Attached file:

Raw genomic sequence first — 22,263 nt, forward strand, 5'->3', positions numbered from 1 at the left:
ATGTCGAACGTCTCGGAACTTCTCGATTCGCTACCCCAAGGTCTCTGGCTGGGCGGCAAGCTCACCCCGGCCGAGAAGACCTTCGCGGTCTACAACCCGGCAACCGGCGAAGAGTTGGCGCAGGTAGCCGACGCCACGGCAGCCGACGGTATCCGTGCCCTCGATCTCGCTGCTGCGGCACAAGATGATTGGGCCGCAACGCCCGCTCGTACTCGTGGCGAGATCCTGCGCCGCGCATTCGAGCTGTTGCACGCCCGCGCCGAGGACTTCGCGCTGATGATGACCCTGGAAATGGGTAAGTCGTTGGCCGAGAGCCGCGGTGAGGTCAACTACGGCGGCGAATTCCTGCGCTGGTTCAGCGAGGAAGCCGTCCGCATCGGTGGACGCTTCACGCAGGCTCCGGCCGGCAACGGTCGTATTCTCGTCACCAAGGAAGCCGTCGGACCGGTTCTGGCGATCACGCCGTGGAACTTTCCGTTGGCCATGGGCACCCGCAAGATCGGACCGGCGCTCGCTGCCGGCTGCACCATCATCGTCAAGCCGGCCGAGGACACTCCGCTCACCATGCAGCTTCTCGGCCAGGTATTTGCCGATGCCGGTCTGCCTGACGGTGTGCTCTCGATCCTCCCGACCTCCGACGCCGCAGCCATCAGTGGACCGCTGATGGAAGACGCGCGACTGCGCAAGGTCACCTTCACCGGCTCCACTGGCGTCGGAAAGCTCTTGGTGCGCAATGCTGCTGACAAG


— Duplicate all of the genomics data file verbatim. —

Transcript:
Raw genomic sequence first — 22,263 nt, forward strand, 5'->3', positions numbered from 1 at the left:
ATGTCGAACGTCTCGGAACTTCTCGATTCGCTACCCCAAGGTCTCTGGCTGGGCGGCAAGCTCACCCCGGCCGAGAAGACCTTCGCGGTCTACAACCCGGCAACCGGCGAAGAGTTGGCGCAGGTAGCCGACGCCACGGCAGCCGACGGTATCCGTGCCCTCGATCTCGCTGCTGCGGCACAAGATGATTGGGCCGCAACGCCCGCTCGTACTCGTGGCGAGATCCTGCGCCGCGCATTCGAGCTGTTGCACGCCCGCGCCGAGGACTTCGCGCTGATGATGACCCTGGAAATGGGTAAGTCGTTGGCCGAGAGCCGCGGTGAGGTCAACTACGGCGGCGAATTCCTGCGCTGGTTCAGCGAGGAAGCCGTCCGCATCGGTGGACGCTTCACGCAGGCTCCGGCCGGCAACGGTCGTATTCTCGTCACCAAGGAAGCCGTCGGACCGGTTCTGGCGATCACGCCGTGGAACTTTCCGTTGGCCATGGGCACCCGCAAGATCGGACCGGCGCTCGCTGCCGGCTGCACCATCATCGTCAAGCCGGCCGAGGACACTCCGCTCACCATGCAGCTTCTCGGCCAGGTATTTGCCGATGCCGGTCTGCCTGACGGTGTGCTCTCGATCCTCCCGACCTCCGACGCCGCAGCCATCAGTGGACCGCTGATGGAAGACGCGCGACTGCGCAAGGTCACCTTCACCGGCTCCACTGGCGTCGGAAAGCTCTTGGTGCGCAATGCTGCTGACAAG